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In The Black Swan, Nassim Nicholas Taleb wrote on the highly improbable and unpredictable events that underlie almost everything about our world. In Antifragile, he writes a series of essays which convey his belief that uncer­tainty is desirable, even necessary.

Taleb uses the term ‘fragility’ for entities or systems that are capable of responding effectively to reasonably foreseen events. The ‘fragile’ system is one in which control of the environment is necessary in order to maintain its normal condition. A slight shift in the environment can result in devastating consequences.  In contrast, the ‘robust’ entity maintains its normal condition in response to changes in the environment.

An ‘antifragile’ entity however is more than robust, it always maintains or improves its current condition as the environment changes, without any requirement or expectation of normality.

Antifragility applies to those that do not simply survive set-backs, but derive increased strength from challenge. Taleb’s point is that when uncertainty increases, culminating in extreme events, fragile things die or fail, while antifragile ones survive and thrive. He argues that by optimising systems to survive under normal conditions, we’re setting ourselves up for catastrophic failures like the Fukushima nuclear reactor.  When talking to our business partners about objectives and strategies, I can see how some of the simpler elements of Taleb’s theory could add depth to those conversations by provoking some debate. The individual or organisation that is antifragile is poised to benefit or take advantage of stress, errors and change, the way mythological Hydra generated two new heads, each time one was cut off.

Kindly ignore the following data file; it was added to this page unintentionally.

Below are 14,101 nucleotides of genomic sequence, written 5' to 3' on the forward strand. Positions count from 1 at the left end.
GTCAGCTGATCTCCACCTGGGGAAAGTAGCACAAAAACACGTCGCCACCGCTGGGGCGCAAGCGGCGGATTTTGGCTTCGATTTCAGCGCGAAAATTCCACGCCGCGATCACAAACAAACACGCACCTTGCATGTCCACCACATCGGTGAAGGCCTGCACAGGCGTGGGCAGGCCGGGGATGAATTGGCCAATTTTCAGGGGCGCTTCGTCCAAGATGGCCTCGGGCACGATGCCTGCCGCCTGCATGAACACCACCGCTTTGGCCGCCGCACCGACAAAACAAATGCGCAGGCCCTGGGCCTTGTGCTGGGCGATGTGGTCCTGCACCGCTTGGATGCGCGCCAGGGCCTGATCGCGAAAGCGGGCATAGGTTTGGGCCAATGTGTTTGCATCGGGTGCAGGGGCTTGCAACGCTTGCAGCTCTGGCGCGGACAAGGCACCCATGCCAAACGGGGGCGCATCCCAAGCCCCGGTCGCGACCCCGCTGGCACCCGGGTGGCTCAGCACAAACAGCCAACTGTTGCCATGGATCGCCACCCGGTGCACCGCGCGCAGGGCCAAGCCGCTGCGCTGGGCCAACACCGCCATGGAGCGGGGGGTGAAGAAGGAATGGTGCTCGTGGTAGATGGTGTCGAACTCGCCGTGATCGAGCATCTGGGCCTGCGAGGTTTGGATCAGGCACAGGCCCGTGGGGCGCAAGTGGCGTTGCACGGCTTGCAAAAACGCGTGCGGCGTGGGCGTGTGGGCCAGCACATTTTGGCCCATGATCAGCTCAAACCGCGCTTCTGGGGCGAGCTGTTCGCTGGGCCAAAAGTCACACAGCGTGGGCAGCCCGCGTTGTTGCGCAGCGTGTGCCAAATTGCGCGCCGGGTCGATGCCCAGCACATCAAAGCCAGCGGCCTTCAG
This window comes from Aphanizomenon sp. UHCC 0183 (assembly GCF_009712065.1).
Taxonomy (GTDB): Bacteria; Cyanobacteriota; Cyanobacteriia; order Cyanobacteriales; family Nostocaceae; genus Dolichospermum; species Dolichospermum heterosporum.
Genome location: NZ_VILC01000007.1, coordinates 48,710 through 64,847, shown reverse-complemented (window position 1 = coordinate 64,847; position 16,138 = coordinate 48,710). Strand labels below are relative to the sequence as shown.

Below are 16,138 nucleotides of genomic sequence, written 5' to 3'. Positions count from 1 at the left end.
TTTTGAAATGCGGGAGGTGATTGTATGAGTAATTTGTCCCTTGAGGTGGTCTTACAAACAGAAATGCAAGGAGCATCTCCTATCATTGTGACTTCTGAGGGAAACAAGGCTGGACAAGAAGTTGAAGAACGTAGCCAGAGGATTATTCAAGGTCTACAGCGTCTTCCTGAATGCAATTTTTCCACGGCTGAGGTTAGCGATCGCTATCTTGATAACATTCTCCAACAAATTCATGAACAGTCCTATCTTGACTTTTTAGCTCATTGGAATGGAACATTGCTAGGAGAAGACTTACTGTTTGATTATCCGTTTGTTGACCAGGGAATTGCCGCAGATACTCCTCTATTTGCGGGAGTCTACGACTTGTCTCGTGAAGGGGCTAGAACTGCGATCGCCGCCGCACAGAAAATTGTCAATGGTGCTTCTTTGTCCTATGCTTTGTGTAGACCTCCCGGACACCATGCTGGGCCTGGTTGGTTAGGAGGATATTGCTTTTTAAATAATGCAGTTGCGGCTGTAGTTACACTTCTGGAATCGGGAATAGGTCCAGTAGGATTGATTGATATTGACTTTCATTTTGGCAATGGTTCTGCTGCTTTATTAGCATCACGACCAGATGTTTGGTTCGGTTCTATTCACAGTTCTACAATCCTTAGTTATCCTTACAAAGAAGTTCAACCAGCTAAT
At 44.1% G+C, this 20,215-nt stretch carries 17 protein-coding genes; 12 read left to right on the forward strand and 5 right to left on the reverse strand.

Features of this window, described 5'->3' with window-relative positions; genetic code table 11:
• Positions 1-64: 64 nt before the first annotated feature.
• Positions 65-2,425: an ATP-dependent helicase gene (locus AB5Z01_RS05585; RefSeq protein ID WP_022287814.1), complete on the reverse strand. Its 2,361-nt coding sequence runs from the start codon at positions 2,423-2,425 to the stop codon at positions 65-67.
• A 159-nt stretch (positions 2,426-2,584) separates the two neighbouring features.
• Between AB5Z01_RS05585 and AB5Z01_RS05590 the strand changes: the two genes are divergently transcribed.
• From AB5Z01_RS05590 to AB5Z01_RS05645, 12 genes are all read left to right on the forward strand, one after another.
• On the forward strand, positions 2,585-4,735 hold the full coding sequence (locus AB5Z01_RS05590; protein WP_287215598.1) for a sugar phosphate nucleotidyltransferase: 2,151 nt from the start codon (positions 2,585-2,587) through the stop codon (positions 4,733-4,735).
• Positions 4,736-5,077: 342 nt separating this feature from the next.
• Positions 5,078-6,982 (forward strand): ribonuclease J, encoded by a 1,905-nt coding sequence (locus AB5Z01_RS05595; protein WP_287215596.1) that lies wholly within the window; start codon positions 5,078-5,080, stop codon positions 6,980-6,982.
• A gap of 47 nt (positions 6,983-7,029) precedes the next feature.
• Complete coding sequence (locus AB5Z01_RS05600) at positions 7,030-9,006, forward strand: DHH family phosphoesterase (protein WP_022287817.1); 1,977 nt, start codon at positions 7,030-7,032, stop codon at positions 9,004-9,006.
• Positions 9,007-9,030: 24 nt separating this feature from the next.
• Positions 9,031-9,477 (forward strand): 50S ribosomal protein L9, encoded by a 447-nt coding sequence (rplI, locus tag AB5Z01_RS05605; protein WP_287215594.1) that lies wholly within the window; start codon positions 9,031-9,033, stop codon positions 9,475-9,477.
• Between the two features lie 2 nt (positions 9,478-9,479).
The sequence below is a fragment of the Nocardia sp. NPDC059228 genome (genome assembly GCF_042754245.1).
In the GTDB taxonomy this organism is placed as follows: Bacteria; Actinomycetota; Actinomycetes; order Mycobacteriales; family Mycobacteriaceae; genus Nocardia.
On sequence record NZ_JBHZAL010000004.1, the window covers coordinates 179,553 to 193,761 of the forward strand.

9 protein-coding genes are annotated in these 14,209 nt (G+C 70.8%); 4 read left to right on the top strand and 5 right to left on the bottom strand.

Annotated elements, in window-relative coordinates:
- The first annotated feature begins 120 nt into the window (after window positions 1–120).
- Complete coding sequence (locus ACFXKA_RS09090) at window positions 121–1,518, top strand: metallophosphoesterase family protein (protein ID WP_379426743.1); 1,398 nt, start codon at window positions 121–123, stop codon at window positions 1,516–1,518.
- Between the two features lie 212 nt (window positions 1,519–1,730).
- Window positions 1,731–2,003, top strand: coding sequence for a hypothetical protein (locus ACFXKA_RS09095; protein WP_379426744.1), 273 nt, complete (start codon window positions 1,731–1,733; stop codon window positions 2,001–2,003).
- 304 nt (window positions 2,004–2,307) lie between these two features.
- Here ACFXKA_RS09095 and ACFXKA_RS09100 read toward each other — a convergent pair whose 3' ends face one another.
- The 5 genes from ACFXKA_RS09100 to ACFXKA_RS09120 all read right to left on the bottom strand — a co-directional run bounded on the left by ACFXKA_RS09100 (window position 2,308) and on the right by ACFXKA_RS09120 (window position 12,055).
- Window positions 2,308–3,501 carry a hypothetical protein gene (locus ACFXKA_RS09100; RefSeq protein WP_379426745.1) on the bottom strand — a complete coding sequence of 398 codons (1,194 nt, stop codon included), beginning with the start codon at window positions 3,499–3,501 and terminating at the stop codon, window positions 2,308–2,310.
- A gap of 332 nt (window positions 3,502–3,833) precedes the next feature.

On the one hand, Nietzsche’s view, ‘What doesn’t kill me makes me stronger’ can be realised in antifragile systems.  Taleb generalises the lesson that highly improbable events, when they happen, end up producing a step change. And, one might say reasonably, he suggests that it is better to run slightly behind the pack most of the time whilst devoting a small but significant portion of your resources to outliers, because when one of them hits, the rewards will more than make up for the lower return that you had been receiving to date.

On the other hand, Taleb is not for everyone.  The book has been described as maddening, judgmental, intemperate, erudite, reductive, shrewd, self-indulgent, self-congratulatory, provocative, pompous, penetrating, perspicacious and pretentious.  Having read it, I think Taleb would appreciate each reference in turn.  But I would not suggest it would appeal to everyone’s taste.  Taleb seeks to challenge any and every preconception one might hold as he makes the point that, despite human beings’ taste for rational patterns of cause and effect, and their eagerness to impose narratives on the world, it’s impossible to calculate the risks of Black Swan events or predict their occurrence.

In Taleb’s view, “We have been fragilizing the economy, our health, political life, education, almost everything” by “suppressing randomness and volatility”, much the way that “systematically preventing forest fires from taking place ‘to be safe’ makes the big one much worse”. Overtreatment of illness or physical problems, he suggests, can lead to medical error, much the way that American support of dictatorial regimes “for the sake of stability”abroad can lead to “chaos after a revolution”. He is fearless in addressing issues in the realms of politics, economics, social policy, philosophy and medicine, to re-state his single theme: expect the unpredictable.

Book review by Clodagh O’Reilly

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